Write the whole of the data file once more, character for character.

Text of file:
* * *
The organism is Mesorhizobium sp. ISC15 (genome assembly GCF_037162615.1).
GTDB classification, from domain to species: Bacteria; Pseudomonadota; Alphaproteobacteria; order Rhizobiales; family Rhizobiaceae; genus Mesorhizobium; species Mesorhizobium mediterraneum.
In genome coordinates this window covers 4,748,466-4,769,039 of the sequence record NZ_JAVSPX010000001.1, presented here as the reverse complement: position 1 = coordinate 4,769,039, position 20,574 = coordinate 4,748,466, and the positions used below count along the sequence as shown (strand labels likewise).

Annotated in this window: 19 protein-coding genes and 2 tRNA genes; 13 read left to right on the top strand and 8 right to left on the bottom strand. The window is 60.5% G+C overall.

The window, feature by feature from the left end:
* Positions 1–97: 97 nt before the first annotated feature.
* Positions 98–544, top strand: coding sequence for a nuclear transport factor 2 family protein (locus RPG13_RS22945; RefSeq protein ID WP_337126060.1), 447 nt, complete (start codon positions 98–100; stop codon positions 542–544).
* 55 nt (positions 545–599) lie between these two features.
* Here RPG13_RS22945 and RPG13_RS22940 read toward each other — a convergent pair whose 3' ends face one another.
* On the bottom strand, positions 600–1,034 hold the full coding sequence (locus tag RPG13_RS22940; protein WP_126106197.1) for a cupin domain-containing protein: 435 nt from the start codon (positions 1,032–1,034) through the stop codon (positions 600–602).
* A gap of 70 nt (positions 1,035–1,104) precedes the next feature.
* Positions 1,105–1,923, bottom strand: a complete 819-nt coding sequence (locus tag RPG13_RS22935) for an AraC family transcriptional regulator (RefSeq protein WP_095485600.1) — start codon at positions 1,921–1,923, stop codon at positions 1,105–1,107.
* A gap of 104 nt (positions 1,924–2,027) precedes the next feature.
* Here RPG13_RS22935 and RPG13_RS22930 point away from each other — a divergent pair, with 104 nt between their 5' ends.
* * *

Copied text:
The organism is Mesorhizobium sp. ISC15 (genome assembly GCF_037162615.1).
GTDB classification, from domain to species: Bacteria; Pseudomonadota; Alphaproteobacteria; order Rhizobiales; family Rhizobiaceae; genus Mesorhizobium; species Mesorhizobium mediterraneum.
In genome coordinates this window covers 4,748,466-4,769,039 of the sequence record NZ_JAVSPX010000001.1, presented here as the reverse complement: position 1 = coordinate 4,769,039, position 20,574 = coordinate 4,748,466, and the positions used below count along the sequence as shown (strand labels likewise).

Annotated in this window: 19 protein-coding genes and 2 tRNA genes; 13 read left to right on the top strand and 8 right to left on the bottom strand. The window is 60.5% G+C overall.

The window, feature by feature from the left end:
* Positions 1–97: 97 nt before the first annotated feature.
* Positions 98–544, top strand: coding sequence for a nuclear transport factor 2 family protein (locus RPG13_RS22945; RefSeq protein ID WP_337126060.1), 447 nt, complete (start codon positions 98–100; stop codon positions 542–544).
* 55 nt (positions 545–599) lie between these two features.
* Here RPG13_RS22945 and RPG13_RS22940 read toward each other — a convergent pair whose 3' ends face one another.
* On the bottom strand, positions 600–1,034 hold the full coding sequence (locus tag RPG13_RS22940; protein WP_126106197.1) for a cupin domain-containing protein: 435 nt from the start codon (positions 1,032–1,034) through the stop codon (positions 600–602).
* A gap of 70 nt (positions 1,035–1,104) precedes the next feature.
* Positions 1,105–1,923, bottom strand: a complete 819-nt coding sequence (locus tag RPG13_RS22935) for an AraC family transcriptional regulator (RefSeq protein WP_095485600.1) — start codon at positions 1,921–1,923, stop codon at positions 1,105–1,107.
* A gap of 104 nt (positions 1,924–2,027) precedes the next feature.
* Here RPG13_RS22935 and RPG13_RS22930 point away from each other — a divergent pair, with 104 nt between their 5' ends.